Why I Stopped Playing Dust: An Elysian Tail


Dust is one of the most visually-impressive action games I’ve ever seen. And it’s made by mostly one dude. But the roots didn’t go deep enough to warrant a lasting relationship.

There might be something wrong with a combat system when you want to skip past all the enemies.

Dust needs more tension in the combat department

As far as I can tell, Dust is about combo farming. Not batting an eyelash, it was easy to end up with a 150-hit combo on common enemies. More difficult were the achievements and quest for getting the coveted “C-C-C-Combo breaker” 1000-hit combo. The problem is that the gist of enemies register higher in “annoying” than “challenging-at-all.” There’s no risk to most encounters. It’s just you juggling enemies.


Sure you can flip the difficulty up to Hardcore and just deal with punishing damage whenever you’re hit. But that only gives incentive to juggling and combo farming further. With how often I have foes in the air, I never feel like I have enough chance to learn timing or enemy tells, especially when the enemies swarm.

Boss battles degenerate into potion spamming. And by the time they show up, I haven’t been taught how to respond to attacks yet. Again, it turns into combo farming when I get a hit in.

Kudos to Humble Hearts for including parrying and a complex combo/juggle system. The whirling blade mechanic flows in a way that I’ve never seen in any other game. It keeps the juggles flowing. But this is turn-on stuff, not long-term relationship stuff. While getting a good combo rolling challenges players, I can’t help but feel like the core risk of combat has been sucked out.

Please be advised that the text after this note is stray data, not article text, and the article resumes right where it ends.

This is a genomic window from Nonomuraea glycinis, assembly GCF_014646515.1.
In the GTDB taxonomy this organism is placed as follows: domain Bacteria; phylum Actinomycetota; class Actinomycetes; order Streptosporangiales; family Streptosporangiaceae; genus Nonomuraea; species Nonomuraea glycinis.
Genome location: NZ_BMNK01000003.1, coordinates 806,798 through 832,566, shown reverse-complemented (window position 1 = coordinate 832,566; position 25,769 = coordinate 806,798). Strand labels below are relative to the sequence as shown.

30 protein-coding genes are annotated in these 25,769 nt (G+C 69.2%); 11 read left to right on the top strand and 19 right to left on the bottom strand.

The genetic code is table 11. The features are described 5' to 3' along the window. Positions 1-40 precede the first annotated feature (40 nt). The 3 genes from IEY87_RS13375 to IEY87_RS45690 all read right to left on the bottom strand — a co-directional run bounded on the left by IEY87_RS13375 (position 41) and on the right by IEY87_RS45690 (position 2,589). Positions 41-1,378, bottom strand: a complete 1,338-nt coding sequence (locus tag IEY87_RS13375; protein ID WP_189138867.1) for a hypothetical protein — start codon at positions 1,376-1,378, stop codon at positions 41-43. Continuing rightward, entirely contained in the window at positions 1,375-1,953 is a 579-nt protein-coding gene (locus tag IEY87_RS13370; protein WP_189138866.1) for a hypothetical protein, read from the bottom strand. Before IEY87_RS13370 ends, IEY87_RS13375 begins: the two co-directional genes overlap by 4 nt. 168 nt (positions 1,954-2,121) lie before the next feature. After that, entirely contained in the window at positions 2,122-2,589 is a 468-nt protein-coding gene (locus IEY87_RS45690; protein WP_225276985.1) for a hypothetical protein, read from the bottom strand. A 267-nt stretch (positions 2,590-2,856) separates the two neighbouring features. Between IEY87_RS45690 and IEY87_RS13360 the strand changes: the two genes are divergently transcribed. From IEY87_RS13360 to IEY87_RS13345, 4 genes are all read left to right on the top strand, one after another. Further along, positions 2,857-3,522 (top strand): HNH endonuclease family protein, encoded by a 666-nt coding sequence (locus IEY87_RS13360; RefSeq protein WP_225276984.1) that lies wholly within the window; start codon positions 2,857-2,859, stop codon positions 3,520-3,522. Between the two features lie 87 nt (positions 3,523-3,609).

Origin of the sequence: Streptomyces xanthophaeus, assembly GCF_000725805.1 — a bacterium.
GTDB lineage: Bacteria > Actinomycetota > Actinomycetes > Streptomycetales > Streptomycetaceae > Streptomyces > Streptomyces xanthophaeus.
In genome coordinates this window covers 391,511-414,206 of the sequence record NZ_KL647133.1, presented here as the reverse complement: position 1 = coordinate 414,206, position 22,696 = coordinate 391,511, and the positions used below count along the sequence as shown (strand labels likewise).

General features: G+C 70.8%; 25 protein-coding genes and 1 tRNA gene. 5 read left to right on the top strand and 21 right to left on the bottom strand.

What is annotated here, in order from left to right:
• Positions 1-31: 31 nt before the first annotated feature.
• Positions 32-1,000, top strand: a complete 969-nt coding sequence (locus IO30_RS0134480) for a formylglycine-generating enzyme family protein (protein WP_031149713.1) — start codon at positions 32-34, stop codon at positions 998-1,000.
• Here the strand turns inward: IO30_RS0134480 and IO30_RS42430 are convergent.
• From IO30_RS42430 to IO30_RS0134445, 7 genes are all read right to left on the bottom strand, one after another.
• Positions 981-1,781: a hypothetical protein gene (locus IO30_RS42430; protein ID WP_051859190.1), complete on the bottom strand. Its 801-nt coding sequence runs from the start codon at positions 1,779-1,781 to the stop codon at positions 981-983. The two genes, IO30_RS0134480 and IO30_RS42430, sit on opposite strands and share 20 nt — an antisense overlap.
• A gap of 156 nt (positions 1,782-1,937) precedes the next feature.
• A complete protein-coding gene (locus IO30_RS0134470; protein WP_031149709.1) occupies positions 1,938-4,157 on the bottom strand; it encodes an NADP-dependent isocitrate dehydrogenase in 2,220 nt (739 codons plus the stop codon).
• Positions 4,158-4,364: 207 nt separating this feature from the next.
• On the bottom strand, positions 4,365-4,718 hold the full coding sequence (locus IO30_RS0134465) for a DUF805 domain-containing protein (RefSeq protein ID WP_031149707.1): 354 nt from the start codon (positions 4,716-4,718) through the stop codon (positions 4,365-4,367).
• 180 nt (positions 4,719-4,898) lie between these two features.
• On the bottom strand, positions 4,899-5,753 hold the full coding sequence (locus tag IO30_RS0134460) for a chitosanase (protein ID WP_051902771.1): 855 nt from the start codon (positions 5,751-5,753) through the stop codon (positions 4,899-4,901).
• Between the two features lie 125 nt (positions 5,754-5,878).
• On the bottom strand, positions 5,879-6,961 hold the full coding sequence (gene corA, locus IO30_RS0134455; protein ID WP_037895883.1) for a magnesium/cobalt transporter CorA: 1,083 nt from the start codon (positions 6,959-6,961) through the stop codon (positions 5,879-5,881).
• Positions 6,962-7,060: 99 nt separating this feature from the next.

When traversal includes combat, some level of that combat should be rewarding enough to keep playing. In terms of overarching mechanics, that’s present: items and cash drop from enemies to give incentive to fight. But again, if this is an action game, I want more tension in my conflict: not near-endless-juggling challenges.

I get the impression that Dean Dodrill achieved every goal that he had for Dust. It casts players into a rich world with colorful characters that looks beautiful all the time, especially when Dust is swinging blades. It has polish and consistency across systems that’s uncommon in indie games. But I wish the combat had enough tension to keep me hooked.

About author

Joshua Cauller

M. Joshua also writes on GameChurch, Theology Gaming, and his own blog, Love Subverts. He loves face-to-face conversations, storytelling, Jesus, and his wife.

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  • http://lovesubverts.com M. Joshua Cauller

    Yeah. Like I said, I really wanted to like this one and stuck with it as long as I could before just realizing I didn’t want to play it anymore. Probably worth owning, though. Probably pretty fun to play with kids 7-13.

  • Brian Castleberry

    That’s really sad as I had it on my list of games to get to. Playing the demo I was afraid of this but hoped it seemed shallow merely because I was playing the demo.